Launch of the Code for Private Prosecutors

18 July 2019

On 18 July 2019 the Private Prosecutors’ Association (the PPA) the UK’s only association for professionals with expertise in the bringing of private prosecutions, published the first Code for Private Prosecutors  (the Code).  The Code aims to provide practitioners with a benchmark for best practice in the conduct of private prosecutions.  Adherence to the Code by private prosecutors and those who act on their behalf is voluntary, but members of the PPA will agree to abide by it as a condition of membership.  The PPA expects that the Code will help to drive up standards in the conduct of private prosecutions in England and Wales.

Why do we need the Code?

The Crown Prosecution Service (CPS) publish the Code for Crown Prosecutors.  This is a valuable resource for anyone bringing criminal proceedings.  However, the PPA has recognised that private prosecutions give rise to challenges that are not encountered in public prosecutions, and it is hoped that the Code will in some way help to plug that gap.

 

What are those challenges?

When a victim reports a crime to the state enforcement agencies then, save for acting as a prosecution witness, they will generally have very little involvement with the way in which the proceedings are conducted.  By contrast when a victim engages a lawyer to commence a private prosecution on their behalf they will usually have a much greater involvement in the proceedings.  Accordingly, a private prosecutor must be fully informed from the outset of the special responsibilities that rest with that role.  These include: making sure they understand that the advocates and solicitors who have the conduct of private prosecutions must observe the highest standards of integrity and regard for the public interest, and that they owe a duty to the Court over that which they owe to their client to ensure the proceedings are fair and the case is dealt with justly, as well as informing the client the circumstances in which they may recover costs, or conversely costs may be ordered against them.  A comprehensive list of the topics that professionals working in this area should consider informing their clients about is helpfully provided in the ‘client engagement’ section of the Code.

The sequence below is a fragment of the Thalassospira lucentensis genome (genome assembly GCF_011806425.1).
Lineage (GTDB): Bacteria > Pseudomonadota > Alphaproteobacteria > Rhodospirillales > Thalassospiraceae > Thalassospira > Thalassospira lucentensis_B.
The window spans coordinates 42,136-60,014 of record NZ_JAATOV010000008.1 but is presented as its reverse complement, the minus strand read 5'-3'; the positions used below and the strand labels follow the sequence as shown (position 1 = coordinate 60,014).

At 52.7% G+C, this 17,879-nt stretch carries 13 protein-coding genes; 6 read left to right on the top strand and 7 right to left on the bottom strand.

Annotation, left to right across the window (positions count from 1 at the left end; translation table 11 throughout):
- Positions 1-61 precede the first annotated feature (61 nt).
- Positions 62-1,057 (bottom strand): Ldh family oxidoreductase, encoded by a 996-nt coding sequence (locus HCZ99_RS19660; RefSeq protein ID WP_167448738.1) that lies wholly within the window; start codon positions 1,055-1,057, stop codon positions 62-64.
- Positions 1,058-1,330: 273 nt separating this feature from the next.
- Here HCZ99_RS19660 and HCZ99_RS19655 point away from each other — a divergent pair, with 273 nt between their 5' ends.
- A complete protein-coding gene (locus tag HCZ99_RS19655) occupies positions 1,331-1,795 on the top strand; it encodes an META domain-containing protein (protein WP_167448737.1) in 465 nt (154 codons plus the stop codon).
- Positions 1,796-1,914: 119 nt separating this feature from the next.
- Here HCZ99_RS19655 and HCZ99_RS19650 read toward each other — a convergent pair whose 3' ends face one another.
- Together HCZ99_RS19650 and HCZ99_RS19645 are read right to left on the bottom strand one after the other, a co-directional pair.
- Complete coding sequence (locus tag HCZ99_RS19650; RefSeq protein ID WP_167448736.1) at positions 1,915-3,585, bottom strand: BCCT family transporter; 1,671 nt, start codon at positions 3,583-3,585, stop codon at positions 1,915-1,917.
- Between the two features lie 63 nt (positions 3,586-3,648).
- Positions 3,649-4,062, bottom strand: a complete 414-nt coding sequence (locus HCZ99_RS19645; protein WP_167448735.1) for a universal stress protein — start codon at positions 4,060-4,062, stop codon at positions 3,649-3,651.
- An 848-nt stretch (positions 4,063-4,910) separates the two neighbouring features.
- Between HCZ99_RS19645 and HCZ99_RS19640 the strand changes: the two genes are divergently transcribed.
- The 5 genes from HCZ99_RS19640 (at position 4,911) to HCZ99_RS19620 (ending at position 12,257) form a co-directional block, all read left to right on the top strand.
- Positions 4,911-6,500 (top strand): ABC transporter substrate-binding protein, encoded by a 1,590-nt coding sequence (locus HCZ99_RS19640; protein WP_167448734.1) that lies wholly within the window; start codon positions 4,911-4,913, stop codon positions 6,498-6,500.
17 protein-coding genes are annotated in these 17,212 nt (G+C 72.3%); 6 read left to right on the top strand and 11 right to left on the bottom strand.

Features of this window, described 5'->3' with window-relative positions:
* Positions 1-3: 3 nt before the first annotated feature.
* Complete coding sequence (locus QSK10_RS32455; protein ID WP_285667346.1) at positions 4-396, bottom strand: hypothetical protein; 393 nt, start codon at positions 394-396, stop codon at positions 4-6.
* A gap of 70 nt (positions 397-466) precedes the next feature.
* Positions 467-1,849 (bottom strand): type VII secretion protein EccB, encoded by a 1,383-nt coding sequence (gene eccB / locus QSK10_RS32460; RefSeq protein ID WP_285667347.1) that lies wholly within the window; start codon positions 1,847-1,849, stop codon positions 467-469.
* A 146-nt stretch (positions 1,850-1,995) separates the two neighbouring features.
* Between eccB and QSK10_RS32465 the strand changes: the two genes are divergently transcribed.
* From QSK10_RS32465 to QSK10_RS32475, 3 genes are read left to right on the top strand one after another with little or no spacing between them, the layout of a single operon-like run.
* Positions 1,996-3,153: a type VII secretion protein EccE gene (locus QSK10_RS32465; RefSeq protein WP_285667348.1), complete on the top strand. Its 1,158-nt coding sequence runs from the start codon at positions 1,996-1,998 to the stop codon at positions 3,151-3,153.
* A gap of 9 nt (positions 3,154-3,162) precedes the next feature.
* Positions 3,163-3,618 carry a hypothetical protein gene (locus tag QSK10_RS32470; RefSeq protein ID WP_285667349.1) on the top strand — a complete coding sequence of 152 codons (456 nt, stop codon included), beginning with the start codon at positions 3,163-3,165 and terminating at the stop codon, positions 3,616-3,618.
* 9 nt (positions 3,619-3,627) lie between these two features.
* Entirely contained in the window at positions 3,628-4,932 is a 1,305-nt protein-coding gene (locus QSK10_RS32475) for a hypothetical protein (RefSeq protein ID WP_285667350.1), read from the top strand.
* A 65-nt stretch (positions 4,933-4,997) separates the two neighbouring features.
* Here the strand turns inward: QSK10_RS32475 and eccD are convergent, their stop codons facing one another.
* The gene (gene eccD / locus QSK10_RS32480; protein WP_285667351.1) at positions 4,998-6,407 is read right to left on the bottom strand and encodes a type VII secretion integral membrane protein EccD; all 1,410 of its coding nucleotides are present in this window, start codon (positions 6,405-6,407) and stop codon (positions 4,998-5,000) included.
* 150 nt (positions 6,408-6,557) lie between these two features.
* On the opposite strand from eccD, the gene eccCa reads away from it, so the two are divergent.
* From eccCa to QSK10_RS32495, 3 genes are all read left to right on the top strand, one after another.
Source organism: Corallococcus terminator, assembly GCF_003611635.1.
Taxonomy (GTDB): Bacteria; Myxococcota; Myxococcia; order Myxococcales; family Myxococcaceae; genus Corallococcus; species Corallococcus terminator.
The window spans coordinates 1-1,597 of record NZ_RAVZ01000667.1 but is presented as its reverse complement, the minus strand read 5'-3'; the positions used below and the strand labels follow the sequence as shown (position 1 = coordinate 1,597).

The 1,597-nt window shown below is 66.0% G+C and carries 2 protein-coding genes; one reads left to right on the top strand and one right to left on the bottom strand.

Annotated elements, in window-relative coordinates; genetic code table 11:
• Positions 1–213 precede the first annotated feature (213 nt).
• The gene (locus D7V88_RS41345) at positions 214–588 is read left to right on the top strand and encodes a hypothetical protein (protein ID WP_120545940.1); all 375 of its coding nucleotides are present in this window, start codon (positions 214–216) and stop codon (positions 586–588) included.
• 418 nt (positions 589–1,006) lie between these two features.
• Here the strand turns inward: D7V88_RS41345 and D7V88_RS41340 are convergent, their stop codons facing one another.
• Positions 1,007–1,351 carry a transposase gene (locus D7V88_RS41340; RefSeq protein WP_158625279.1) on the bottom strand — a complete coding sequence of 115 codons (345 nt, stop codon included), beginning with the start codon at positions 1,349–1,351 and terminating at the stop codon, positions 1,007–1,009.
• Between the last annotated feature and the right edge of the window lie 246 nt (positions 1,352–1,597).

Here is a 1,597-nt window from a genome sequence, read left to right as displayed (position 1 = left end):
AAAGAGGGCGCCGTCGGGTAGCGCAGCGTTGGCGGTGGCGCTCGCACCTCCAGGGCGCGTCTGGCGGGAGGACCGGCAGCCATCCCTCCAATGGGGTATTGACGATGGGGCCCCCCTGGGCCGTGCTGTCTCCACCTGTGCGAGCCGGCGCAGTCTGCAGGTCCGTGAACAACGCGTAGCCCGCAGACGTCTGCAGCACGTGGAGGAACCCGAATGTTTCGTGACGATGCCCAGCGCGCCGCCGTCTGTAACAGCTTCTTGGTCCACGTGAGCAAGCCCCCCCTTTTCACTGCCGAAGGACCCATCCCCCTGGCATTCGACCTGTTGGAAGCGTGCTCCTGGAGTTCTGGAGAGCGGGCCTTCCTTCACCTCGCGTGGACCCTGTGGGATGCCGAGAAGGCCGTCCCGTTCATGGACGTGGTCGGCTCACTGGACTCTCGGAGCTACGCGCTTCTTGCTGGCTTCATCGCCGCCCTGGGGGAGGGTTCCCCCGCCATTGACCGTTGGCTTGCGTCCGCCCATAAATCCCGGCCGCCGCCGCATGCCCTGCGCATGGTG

Another important area that the Code addresses is the private prosecutor’s duties of criminal disclosure. Proper disclosure is fundamental to ensuring fairness in criminal proceedings and failure to ensure disclosure obligations are discharged may have serious consequences.  The Code sets out the conduct that the PPA considers to be best practice, and specifically addresses the challenge unique to private prosecutions of dealing with material that may attract legal professional privilege whilst at the same time meeting the test for disclosure.

The Code touches on the various challenges to the continuation of the proceedings that a private prosecutor may face.  One of which is the possibility that the Head of the CPS, the Director of Private Prosecutions will take over a private prosecution and stop it.  The Code provides useful guidance, to supplement that which is already available from the CPS, on what that process involves and what engagement the private prosecutor should expect to have with the CPS.

 

The future role for private prosecutions in the criminal justice system

Private prosecutions are undoubtedly on the increase due to police budget cuts and pressures on the public system.  The rise of private prosecutions has been met with concerns about the growth of a two-tier justice system, with suggestions that private prosecutions are only available to those who can afford to bring them.  Whilst it is true that private prosecutions give rise to costs that do not arise in public prosecutions, the reality is, that because of the pressures on the public system private prosecutions are often, and increasingly so, the only route open to victims to secure justice.  In that context the PPA has recognised that the Code will help ensure that practitioners who operate in this area maintain the same high standards of conduct expected of a public prosecutor as well as providing a useful benchmark for defendants and judges to assess the appropriateness of their conduct.   In the long term the PPA expects this will help to ensure that private prosecutions, alongside the public justice system, continue to play a useful and important role in our criminal justice system.

 

About the author

Melinka Berridge is a founding member and the Executive Secretary of the Private Prosecutors' Association  and leads the team at Kingsley Napley responsible for the conduct of private prosecutions.

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